REED London therefore establishes for the first time a comprehensive resource of documentary materials referring and related to London-centric performance, theatre, and music spanning the period 1100-1650. REED London’s goal is to bring together London-centric print “legacy” collections, with existing online resources, in-progress digital editions, and pave the way for new collections and remixing the ways in which scholars and students engage with the editorial and archival materials. Archival and bibliographical records and editorial contextual materials are compiled from:

  • Existing print published editions (Civic London to 1558, Ecclesiastical London, Inns of Court)
  • Collections in progress (Surrey including Southwark, Middlesex)
  • Existing online resources (Early Modern London Theatres database, Patrons and Performances website)
  • Online resources and collections in development (Professional theatre records, Civic London 1559-1642)

... as well as references to London performances from REED provincial print collections.

What is a Record?

These materials are transcribed texts and excerpts from secular and ecclesiastical legal proceedings, parish church records, London Corporation and guild company minutes and accounts, household accounts, playscripts, costume and property inventories, and correspondence.

Project Objectives

* Establish stable, extensible item model that anticipates as many types of records as possible
* Draw records from already print-published collections, already online resources, in-progress collections, and in-design/in-development projects
* Associate metadata and editorial material with individual records, supporting intersections among records
* Accommodate descriptive and semantic markup

Scholarly Output

* Machine-readable, fully-searchable record texts
* Re/presentation of all scholarly editorial materials written by REED editors specifically for the REED collections, editions, and projects
* Prosopography of all identifiable people in the records
* Complete geocoded gazetteer of all identifiable places in the records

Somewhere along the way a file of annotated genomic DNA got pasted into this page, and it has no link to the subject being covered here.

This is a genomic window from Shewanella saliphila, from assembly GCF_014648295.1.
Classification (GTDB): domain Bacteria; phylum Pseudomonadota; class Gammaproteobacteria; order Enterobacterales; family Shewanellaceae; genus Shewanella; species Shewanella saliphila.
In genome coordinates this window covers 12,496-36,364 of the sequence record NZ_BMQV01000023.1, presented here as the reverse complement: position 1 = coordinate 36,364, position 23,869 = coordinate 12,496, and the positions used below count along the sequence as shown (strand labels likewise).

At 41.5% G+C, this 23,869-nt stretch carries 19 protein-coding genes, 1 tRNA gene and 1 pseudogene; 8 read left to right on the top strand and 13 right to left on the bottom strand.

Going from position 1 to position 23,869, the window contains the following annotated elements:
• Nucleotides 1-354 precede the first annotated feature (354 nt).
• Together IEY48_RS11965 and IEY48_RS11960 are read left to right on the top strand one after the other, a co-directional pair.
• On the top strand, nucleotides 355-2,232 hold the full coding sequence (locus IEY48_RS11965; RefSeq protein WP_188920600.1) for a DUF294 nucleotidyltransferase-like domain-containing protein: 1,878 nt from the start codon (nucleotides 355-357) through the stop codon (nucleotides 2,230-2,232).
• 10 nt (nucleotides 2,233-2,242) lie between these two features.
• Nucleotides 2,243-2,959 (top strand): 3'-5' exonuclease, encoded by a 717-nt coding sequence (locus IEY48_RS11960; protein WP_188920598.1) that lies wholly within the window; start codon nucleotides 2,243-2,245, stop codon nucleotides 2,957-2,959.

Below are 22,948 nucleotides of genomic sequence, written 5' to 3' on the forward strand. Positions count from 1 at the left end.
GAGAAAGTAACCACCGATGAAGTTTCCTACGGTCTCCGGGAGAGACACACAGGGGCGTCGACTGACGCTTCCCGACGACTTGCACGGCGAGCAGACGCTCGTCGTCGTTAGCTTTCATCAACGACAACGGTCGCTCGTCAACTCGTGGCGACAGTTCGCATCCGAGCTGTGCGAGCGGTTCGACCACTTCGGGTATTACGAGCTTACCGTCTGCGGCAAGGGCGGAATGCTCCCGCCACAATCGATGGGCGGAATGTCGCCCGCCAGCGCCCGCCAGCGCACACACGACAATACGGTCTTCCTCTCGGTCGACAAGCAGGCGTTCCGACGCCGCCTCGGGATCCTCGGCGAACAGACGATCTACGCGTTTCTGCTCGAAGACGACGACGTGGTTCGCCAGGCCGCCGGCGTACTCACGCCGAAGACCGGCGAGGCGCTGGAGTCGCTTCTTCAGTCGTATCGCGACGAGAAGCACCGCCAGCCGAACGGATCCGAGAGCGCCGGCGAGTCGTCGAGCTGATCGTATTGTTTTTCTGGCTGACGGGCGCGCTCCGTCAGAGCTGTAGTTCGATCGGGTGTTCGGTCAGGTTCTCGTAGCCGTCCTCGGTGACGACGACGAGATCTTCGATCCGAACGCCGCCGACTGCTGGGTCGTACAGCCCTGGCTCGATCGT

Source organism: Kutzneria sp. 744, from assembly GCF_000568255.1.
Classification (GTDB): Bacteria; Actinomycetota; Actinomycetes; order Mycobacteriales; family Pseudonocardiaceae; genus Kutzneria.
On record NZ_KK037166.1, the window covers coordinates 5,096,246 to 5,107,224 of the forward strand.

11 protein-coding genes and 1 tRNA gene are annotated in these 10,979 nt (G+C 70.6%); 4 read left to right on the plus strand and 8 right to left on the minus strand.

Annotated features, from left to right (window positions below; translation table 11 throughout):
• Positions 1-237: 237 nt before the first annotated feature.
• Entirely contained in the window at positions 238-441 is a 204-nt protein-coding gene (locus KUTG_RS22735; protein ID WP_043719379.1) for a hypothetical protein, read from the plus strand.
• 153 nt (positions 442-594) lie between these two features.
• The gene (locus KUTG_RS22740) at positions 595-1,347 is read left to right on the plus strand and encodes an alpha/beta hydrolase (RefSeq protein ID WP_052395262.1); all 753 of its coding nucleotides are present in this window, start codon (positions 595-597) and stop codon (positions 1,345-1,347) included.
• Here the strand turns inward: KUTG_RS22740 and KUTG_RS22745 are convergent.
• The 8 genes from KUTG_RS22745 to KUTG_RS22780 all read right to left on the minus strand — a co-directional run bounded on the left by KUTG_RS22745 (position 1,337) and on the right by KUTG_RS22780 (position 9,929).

* Authority list of organizations and offices
* Comprehensive list of all archival documents referred to, pages or leaves consulted, and their current locations/availability in archives and libraries

It cannot be understated that the creation of REED London brings a crucial new scholarly and pedagogical focus to our work from a much broader audience in pre-modern studies. The nature of the records - legal, ecclesiastical, civic, political, personal - means that the project offers profound resources for our colleagues beyond performance history. One colleague has already expressed interest in using the REED London record texts to undertake a never-before possible corpus linguistics dialect analysis of the English language from medieval times.

At the same time, the records as extracted from contemporary documents offer an unusual opportunity for new scholars to return to the archives to capture what REED has had to forego because of editorial time constraints. If properly negotiated, the REED London record sets will establish a hub from which other research projects can grow, potentially augmenting our records with others from the same documents that involve other scholarly foci, thereby encouraging a much larger interdisciplinary research platform involving as yet unidentified colleagues.

  1. Since this paper was presented, REED Online has launched the Staffordshire collection.